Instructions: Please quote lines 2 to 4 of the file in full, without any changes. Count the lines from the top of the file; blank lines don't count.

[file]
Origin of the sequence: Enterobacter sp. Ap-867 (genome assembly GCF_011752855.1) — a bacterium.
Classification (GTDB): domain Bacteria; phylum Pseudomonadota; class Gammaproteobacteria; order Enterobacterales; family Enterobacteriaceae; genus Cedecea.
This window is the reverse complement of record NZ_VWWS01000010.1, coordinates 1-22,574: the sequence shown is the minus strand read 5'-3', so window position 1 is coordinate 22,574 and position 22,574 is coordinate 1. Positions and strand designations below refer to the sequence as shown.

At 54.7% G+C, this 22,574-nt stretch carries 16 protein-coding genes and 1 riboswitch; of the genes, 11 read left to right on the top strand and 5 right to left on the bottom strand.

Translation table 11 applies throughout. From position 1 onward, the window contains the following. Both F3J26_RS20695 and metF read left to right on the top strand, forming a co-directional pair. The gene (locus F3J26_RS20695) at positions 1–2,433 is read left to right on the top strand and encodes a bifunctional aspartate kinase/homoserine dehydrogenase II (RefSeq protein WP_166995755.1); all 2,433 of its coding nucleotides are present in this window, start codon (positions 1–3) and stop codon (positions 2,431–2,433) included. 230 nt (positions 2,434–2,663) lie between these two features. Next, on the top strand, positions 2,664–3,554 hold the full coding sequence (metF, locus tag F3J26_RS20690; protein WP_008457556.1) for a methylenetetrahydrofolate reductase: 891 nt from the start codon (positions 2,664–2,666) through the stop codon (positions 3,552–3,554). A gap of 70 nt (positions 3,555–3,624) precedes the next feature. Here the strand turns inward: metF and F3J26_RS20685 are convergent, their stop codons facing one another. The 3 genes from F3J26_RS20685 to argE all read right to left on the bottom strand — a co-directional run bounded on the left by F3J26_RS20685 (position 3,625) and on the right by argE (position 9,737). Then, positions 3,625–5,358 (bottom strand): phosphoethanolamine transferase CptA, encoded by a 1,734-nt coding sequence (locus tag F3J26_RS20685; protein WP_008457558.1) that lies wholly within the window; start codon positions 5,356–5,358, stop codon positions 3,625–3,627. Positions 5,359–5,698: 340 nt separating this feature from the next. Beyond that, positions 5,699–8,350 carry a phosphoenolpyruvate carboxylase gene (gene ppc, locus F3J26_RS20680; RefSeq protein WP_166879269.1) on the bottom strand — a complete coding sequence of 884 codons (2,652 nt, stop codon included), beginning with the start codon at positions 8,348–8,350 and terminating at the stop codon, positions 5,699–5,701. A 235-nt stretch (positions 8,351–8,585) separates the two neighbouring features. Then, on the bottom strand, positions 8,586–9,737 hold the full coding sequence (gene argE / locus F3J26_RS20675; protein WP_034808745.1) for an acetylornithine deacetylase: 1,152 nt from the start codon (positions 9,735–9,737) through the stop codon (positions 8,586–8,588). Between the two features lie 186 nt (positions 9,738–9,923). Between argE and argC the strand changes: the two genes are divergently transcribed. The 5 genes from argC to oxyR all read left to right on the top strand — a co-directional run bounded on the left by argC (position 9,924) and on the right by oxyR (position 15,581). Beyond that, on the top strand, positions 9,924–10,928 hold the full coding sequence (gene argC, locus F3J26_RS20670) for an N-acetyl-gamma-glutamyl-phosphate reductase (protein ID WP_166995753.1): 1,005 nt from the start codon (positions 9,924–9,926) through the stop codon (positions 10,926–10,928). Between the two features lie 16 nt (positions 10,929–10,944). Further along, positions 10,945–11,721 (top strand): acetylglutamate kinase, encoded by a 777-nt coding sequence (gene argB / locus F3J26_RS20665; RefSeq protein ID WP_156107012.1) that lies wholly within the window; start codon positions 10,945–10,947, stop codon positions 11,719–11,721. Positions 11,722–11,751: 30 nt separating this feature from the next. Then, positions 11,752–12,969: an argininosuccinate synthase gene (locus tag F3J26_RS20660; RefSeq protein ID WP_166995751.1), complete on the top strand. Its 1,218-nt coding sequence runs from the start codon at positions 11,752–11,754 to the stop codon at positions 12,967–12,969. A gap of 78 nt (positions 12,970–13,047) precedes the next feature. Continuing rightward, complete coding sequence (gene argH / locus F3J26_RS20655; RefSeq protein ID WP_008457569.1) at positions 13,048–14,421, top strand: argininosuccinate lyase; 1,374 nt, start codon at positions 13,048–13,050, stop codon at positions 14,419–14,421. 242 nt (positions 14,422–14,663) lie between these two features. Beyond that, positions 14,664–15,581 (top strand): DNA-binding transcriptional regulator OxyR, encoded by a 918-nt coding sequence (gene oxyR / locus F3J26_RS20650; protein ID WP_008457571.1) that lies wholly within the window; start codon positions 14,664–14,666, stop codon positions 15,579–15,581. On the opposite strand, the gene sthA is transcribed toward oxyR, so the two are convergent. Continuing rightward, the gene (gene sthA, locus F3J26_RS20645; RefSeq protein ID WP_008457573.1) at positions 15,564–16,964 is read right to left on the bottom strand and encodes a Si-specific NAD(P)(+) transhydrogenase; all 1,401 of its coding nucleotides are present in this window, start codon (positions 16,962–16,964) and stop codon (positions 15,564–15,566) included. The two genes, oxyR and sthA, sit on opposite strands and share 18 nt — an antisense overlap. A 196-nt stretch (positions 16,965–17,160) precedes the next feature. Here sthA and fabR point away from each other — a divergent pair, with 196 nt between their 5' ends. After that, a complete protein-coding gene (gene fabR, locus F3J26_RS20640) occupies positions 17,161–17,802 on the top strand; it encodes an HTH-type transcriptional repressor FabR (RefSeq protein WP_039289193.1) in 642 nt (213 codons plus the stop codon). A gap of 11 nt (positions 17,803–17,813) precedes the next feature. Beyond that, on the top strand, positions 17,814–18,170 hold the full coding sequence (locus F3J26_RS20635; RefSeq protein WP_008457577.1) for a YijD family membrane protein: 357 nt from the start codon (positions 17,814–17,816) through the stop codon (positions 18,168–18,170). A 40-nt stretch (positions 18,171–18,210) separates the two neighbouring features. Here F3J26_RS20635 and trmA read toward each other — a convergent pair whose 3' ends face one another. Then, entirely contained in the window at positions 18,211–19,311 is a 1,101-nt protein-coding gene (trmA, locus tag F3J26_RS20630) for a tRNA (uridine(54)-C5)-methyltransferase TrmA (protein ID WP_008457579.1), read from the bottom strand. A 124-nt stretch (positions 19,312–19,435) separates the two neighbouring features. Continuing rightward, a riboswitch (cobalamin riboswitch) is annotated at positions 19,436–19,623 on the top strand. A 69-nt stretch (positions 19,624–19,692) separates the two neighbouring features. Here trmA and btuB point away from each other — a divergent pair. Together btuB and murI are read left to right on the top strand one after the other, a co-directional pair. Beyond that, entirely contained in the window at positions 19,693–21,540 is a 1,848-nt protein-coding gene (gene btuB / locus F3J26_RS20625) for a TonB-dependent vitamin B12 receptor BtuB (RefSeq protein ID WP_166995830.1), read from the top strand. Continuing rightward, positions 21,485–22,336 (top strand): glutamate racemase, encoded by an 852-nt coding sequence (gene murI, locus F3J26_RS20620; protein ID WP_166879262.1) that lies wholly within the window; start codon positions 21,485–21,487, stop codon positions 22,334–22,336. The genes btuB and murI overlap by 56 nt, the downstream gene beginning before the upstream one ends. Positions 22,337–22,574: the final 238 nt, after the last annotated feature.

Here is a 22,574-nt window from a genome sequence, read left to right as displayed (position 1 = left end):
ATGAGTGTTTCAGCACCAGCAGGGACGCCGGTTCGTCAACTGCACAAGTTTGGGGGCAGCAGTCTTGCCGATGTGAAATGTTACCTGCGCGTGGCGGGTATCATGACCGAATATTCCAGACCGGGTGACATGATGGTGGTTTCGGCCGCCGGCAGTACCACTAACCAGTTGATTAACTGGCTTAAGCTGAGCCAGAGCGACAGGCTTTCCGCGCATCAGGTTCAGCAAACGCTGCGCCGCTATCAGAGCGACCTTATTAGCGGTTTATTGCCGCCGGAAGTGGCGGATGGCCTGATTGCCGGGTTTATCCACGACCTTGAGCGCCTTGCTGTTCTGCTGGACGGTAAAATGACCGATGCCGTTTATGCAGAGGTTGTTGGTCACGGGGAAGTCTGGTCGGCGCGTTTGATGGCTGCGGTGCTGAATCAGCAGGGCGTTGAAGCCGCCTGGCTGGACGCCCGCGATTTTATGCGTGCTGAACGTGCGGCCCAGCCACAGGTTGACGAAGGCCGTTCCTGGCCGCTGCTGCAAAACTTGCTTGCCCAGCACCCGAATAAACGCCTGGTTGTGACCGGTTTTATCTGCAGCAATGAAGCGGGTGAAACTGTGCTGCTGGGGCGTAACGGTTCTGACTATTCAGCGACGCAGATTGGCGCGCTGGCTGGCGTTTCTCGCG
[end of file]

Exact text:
Classification (GTDB): domain Bacteria; phylum Pseudomonadota; class Gammaproteobacteria; order Enterobacterales; family Enterobacteriaceae; genus Cedecea.
This window is the reverse complement of record NZ_VWWS01000010.1, coordinates 1-22,574: the sequence shown is the minus strand read 5'-3', so window position 1 is coordinate 22,574 and position 22,574 is coordinate 1. Positions and strand designations below refer to the sequence as shown.

At 54.7% G+C, this 22,574-nt stretch carries 16 protein-coding genes and 1 riboswitch; of the genes, 11 read left to right on the top strand and 5 right to left on the bottom strand.